kakadu and arnhem land aboriginal rock art
Arnhem Land Aboriginal Rock Art
© Discovery Ecotours


4WD Kakadu Experience

twin  falls in kakadu national park
Twin Falls
© NT Tourism Commission

Camp out in the World Heritage wilderness that is Kakadu National Park. Spend three days exploring this amazing landscape. Spot abundant birdlife and crocodiles in the wild. View ancient Aboriginal rock art from thousands of years ago. Swim in the crystal clear waters of Twin Falls and Jim Jim Falls. This is a 4WD adventure of a lifetime… More info....


Ubirr, Guluyambi Cruise and Arnhem Land

kakadu national park northern territory
Kakadu Wetland
© Australian Pacific Touring

This two day independent coach tour lets you experience some of the highlights of Kakadu National Park. Travel by luxury coach from Darwin to Kakadu and overnight in Australia's largest national park, before returning to Darwin. Visit Ubirr Rock, cruise the East Alligator River and take a 4WD adventure tour into Aboriginal Arnhem Land. More info....


Yellow Waters, Art Sites, Arnhem Land

yellow waters in kakadu national park
Yellow Waters Billabong
© Australian Pacific Touring

This two day independent coach tour lets you experience some of the highlights of Kakadu National Park. Travel by luxury coach from Darwin to Kakadu and overnight in Australia's largest national park, before returning to Darwin. View the ancient rock art at Nourlangie Rock, cruise the Yellow Waters and take a 4WD adventure tour into Aboriginal Arnhem Land. More info....


Combine Kakadu and Katherine Gorge

katherine gorge or nitmiluk
Katherine Gorge
© NT Tourism Commission

Welcome to the 'Top End'. This three day tour visits both the World Heritage listed Kakadu National Park and cruises the waters of the famous Katherine Gorge. Spot crocodiles and other wildlife, see classic examples of ancient Aboriginal rock art and swim in crystal clear waterholes underneath cascading waterfalls. An amazing Top End experience…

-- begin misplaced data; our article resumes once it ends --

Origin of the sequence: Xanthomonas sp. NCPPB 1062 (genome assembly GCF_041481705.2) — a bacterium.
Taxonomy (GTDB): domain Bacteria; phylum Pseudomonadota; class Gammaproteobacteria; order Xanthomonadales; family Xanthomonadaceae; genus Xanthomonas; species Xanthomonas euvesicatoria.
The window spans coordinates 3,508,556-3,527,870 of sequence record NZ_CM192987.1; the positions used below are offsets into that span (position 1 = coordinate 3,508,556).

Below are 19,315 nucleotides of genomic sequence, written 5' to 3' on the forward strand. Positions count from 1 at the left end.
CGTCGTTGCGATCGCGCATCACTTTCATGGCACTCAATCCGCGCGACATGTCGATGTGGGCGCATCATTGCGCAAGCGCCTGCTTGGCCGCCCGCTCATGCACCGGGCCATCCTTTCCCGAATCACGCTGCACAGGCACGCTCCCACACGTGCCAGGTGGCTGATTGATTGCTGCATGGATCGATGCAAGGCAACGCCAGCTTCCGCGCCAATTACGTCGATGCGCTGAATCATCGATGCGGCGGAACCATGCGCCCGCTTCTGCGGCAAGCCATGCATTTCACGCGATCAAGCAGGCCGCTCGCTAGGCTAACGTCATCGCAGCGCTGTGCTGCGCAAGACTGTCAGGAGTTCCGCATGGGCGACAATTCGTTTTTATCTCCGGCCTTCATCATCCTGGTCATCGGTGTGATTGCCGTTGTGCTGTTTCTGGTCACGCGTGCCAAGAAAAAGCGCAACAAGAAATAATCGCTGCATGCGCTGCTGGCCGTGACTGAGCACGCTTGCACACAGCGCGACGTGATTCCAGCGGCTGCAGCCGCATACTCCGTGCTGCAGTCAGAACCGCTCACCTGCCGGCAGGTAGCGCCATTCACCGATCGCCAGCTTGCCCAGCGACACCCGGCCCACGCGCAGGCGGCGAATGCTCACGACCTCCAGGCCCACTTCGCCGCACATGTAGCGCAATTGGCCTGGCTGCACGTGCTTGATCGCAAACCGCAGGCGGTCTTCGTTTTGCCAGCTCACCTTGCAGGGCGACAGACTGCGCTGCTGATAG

More info....


Accommodation in Kakadu

Camping in Kakadu

There are quite a few camping sites within the National Park including Malabanbandju, Mardukal and the Jim Jim Billabong Camping Areas. The Ranger Headquarters have all the details, brochures and maps.

Crocodiles in Kakadu

Be aware of crocodiles in Kakadu, they have perfected their hunting techniques for millions of years and can swim under water at 30 km/h withhout a ripple on the surface and then burst out and on a short distance can outrun a horse. If a prey puts up too much resistance they will do the "death roll" to get it off its feet. They even jump out of the water to catch low flying birds and, on the "jumping crocodile tours" they raise themselves out of the water and "stand" on their tail for a few seconds to grab a piece of meat. Many crocodiles are large enough to catch and kill animals as big as cows, horses and water buffaloes, females can grow up to 4 meters in length, males can reach 7 meters in length and weigh over 1,000kg. On average one person a year in Australia is killed, usually by ignoring some of the common sense safety rules. Click here for more info about crocodiles or here for more about crocodile attacks in Australia , including some in Kakadu. Below you can observe the difference between salties and freshies, the freshies are OK to swim with, the salties are not.

crocodile in kakadu

Saltwater Crocodile (Crocodylus Porosus)., Kakadu NP, Australia
Saltwater Crocodile (Crocodylus Porosus)., Kakadu NP, Australia
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Freshwater Crocodile (Crocodylus Johnstoni), Kakadu NP, Australia
Freshwater Crocodile (Crocodylus Johnstoni), Kakadu NP, Australia
Buy this Photographic Print at

Kakadu accommodation - Kakadu tours - Transport to Kakadu - Crocodiles in Kakadu - Photos - Map